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  • Kendrick School
    London Road
    RG1 5BN
  • Head: Christine Kattirtzi
  • T 0118 901 5859
  • F 01189 015858
  • E [email protected]
  • W
  • A state school for girls aged from 11 to 18.
  • Boarding: No
  • Local authority: Reading
  • Pupils: 865; sixth formers: 283
  • Religion: None
  • Open days: May
  • Review: View The Good Schools Guide Review
  • Ofsted:
    • Latest Overall effectiveness Outstanding 1
      • 16-19 study programmes Outstanding 1
      • Outcomes for children and learners Outstanding 1
      • Quality of teaching, learning and assessment Outstanding 1
      • Personal development, behaviour and welfare Outstanding 1
      • Effectiveness of leadership and management Outstanding 1
    • 1 Full inspection 8th November 2022
  • Ofsted report: View the Ofsted report

What says..

With a reputation as one of the finest schools in the country, entrance into Kendrick is your daughter’s ticket to a flying career, with the proviso that she’s prepared to work extremely hard both academically and in extracurricular activities. School attributes its dazzling results to girls being ‘bright, enthusiastic and curious, with a love of learning,’ coupled with ‘teachers’ unwavering commitment'. Despite the (perhaps inevitable) hothouse reputation, girls and parents insist it’s unfounded...

Read review »

What the school says...

Entrance examinations consist of: 11 - VR & non-VR. 12+ - English, Maths, Modern Languages (French or German), VR & non-VR.

Converted to an academy 2011.

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School associations

State grammar school

What The Good Schools Guide says


Since 2012, Christine Kattirtzi BA PGCE NPQH. Having studied history and politics at Salford and doing her PGCE at Bath, she started her teaching career in 1981 in Leicester at Sir Jonathon North Community College. Joined Kendrick as a history teacher in 1985, working her way up the ranks to deputy head in 2001, then associate head in 2007. ‘I feel that the school is the way it is largely because of the things I’ve done over the years,’ she says, promptly revealing a gushing letter from a former student.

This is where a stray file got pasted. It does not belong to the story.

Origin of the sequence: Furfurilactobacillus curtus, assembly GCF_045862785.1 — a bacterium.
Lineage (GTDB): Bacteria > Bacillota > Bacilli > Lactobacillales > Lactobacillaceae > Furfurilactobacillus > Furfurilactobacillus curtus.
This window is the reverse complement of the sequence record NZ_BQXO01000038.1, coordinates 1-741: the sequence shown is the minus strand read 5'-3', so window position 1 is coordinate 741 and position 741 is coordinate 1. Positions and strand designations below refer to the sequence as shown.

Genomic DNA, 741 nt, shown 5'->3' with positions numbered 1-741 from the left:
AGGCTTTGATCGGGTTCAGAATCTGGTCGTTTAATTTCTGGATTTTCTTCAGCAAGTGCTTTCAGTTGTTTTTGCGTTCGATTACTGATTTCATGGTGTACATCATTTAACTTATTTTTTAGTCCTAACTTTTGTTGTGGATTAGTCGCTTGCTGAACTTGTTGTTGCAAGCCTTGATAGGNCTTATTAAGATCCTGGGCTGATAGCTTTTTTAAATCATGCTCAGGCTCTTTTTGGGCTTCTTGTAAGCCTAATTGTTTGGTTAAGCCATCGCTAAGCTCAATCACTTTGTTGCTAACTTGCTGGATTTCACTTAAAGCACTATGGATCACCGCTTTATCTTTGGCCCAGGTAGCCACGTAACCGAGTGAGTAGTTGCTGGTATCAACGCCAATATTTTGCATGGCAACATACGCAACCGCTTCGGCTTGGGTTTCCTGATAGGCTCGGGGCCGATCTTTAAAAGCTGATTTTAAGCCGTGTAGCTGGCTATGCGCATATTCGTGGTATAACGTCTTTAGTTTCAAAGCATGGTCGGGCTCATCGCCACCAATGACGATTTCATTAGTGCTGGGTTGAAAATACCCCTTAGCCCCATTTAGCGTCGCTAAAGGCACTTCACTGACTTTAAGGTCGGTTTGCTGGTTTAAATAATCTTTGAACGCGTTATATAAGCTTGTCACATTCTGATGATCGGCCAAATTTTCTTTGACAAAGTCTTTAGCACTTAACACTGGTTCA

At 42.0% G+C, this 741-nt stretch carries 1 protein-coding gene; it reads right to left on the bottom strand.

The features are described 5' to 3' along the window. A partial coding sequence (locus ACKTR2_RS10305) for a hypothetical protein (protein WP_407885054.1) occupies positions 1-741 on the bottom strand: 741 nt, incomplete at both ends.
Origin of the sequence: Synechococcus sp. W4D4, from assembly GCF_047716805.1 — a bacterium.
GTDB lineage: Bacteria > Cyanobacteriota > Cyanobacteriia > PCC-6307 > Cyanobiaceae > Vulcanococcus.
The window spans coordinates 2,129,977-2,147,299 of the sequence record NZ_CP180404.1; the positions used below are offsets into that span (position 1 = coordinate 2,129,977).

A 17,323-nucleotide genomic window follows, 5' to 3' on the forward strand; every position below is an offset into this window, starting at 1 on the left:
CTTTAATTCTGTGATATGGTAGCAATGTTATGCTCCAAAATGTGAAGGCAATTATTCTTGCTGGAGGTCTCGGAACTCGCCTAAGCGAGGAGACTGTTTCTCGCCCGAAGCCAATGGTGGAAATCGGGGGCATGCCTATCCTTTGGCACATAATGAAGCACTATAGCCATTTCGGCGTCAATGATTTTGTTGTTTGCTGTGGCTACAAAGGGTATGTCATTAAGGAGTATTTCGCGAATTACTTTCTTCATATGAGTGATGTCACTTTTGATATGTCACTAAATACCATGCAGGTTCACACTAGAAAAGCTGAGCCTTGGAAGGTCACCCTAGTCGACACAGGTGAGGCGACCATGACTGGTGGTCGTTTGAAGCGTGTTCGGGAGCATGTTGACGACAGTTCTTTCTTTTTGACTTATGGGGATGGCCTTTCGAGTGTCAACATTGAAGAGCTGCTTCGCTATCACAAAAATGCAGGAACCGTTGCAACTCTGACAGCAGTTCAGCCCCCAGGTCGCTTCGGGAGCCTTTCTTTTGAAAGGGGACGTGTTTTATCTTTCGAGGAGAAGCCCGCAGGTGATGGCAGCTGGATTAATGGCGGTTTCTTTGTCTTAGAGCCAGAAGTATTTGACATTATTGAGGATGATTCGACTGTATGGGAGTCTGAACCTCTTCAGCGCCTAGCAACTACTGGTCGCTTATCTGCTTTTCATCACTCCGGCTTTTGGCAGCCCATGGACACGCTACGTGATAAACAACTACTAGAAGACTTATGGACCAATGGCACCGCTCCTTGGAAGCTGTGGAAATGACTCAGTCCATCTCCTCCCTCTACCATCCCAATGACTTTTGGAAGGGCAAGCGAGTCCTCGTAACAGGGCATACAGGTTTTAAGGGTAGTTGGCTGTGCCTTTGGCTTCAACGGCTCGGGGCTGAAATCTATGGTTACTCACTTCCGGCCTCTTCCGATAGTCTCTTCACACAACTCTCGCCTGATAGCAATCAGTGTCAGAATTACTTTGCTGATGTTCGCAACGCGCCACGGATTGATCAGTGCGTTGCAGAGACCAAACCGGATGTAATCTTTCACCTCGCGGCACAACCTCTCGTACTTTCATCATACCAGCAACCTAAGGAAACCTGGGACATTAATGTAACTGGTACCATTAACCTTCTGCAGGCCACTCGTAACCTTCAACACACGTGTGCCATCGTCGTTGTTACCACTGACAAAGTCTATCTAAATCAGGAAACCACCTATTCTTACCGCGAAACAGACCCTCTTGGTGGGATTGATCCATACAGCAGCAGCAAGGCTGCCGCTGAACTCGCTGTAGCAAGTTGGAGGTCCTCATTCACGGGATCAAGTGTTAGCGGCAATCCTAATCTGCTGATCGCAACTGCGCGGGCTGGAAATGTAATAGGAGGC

As well as extremely self-confident, we found her commanding, astute and formidable - a woman with serious presence, although girls told us ‘she can be lovely’ and ‘softer around the edges than you might think.’ And it’s worth noting that before...

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Please note: Independent schools frequently offer IGCSEs or other qualifications alongside or as an alternative to GCSE. The DfE does not record performance data for these exams so independent school GCSE data is frequently misleading; parents should check the results with the schools.

Who came from where

Who goes where

Special Education Needs

Interpreting catchment maps

The maps show in colour where the pupils at a school came from*. Red = most pupils to Blue = fewest.

Where the map is not coloured we have no record in the previous three years of any pupils being admitted from that location based on the options chosen.

For help and explanation of our catchment maps see: Catchment maps explained

Further reading

If there are more applicants to a school than it has places for, who gets in is determined by which applicants best fulfil the admissions criteria.

Admissions criteria are often complicated, and may change from year to year. The best source of information is usually the relevant local authority website, but once you have set your sights on a school it is a good idea to ask them how they see things panning out for the year that you are interested in.

Many schools admit children based on distance from the school or a fixed catchment area. For such schools, the cut-off distance will vary from year to year, especially if the school give priority to siblings, and the pattern will be of a central core with outliers (who will mostly be siblings). Schools that admit on the basis of academic or religious selection will have a much more scattered pattern.

*The coloured areas outlined in black are Census Output Areas. These are made up of a group of neighbouring postcodes, which accounts for their odd shapes. These provide an indication, but not a precise map, of the school’s catchment: always refer to local authority and school websites for precise information.

The 'hotter' the colour the more children have been admitted.

Children get into the school from here:

most years
quite often
sometimes, but not in this year

Who came from where

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